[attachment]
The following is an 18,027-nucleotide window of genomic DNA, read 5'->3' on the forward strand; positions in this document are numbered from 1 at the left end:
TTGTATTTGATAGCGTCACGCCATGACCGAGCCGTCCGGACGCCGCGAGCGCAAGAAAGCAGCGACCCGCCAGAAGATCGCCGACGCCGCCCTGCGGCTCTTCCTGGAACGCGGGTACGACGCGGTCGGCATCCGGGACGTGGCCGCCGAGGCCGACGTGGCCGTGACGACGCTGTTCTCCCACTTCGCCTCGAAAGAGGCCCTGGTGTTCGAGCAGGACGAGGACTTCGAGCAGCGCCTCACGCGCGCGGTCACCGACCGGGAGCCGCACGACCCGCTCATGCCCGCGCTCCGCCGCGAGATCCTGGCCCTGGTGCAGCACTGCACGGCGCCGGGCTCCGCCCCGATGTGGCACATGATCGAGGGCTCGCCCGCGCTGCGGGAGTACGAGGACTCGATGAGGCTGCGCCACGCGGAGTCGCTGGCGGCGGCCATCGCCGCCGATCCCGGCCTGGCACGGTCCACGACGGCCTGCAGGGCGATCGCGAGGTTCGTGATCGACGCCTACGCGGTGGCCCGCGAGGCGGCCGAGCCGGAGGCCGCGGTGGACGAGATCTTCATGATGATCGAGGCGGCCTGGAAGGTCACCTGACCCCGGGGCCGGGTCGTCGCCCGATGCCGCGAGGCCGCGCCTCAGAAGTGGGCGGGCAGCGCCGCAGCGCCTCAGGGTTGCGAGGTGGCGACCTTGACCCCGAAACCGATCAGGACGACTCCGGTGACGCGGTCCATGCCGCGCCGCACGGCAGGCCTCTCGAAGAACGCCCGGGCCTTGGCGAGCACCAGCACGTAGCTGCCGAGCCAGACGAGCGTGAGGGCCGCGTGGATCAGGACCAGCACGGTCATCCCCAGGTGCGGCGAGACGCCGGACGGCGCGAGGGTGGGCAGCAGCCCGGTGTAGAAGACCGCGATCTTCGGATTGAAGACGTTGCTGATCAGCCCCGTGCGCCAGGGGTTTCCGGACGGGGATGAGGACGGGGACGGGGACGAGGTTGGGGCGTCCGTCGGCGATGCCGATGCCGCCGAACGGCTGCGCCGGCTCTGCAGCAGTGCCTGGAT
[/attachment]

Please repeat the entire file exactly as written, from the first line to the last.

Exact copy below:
The following is an 18,027-nucleotide window of genomic DNA, read 5'->3' on the forward strand; positions in this document are numbered from 1 at the left end:
TTGTATTTGATAGCGTCACGCCATGACCGAGCCGTCCGGACGCCGCGAGCGCAAGAAAGCAGCGACCCGCCAGAAGATCGCCGACGCCGCCCTGCGGCTCTTCCTGGAACGCGGGTACGACGCGGTCGGCATCCGGGACGTGGCCGCCGAGGCCGACGTGGCCGTGACGACGCTGTTCTCCCACTTCGCCTCGAAAGAGGCCCTGGTGTTCGAGCAGGACGAGGACTTCGAGCAGCGCCTCACGCGCGCGGTCACCGACCGGGAGCCGCACGACCCGCTCATGCCCGCGCTCCGCCGCGAGATCCTGGCCCTGGTGCAGCACTGCACGGCGCCGGGCTCCGCCCCGATGTGGCACATGATCGAGGGCTCGCCCGCGCTGCGGGAGTACGAGGACTCGATGAGGCTGCGCCACGCGGAGTCGCTGGCGGCGGCCATCGCCGCCGATCCCGGCCTGGCACGGTCCACGACGGCCTGCAGGGCGATCGCGAGGTTCGTGATCGACGCCTACGCGGTGGCCCGCGAGGCGGCCGAGCCGGAGGCCGCGGTGGACGAGATCTTCATGATGATCGAGGCGGCCTGGAAGGTCACCTGACCCCGGGGCCGGGTCGTCGCCCGATGCCGCGAGGCCGCGCCTCAGAAGTGGGCGGGCAGCGCCGCAGCGCCTCAGGGTTGCGAGGTGGCGACCTTGACCCCGAAACCGATCAGGACGACTCCGGTGACGCGGTCCATGCCGCGCCGCACGGCAGGCCTCTCGAAGAACGCCCGGGCCTTGGCGAGCACCAGCACGTAGCTGCCGAGCCAGACGAGCGTGAGGGCCGCGTGGATCAGGACCAGCACGGTCATCCCCAGGTGCGGCGAGACGCCGGACGGCGCGAGGGTGGGCAGCAGCCCGGTGTAGAAGACCGCGATCTTCGGATTGAAGACGTTGCTGATCAGCCCCGTGCGCCAGGGGTTTCCGGACGGGGATGAGGACGGGGACGGGGACGAGGTTGGGGCGTCCGTCGGCGATGCCGATGCCGCCGAACGGCTGCGCCGGCTCTGCAGCAGTGCCTGGAT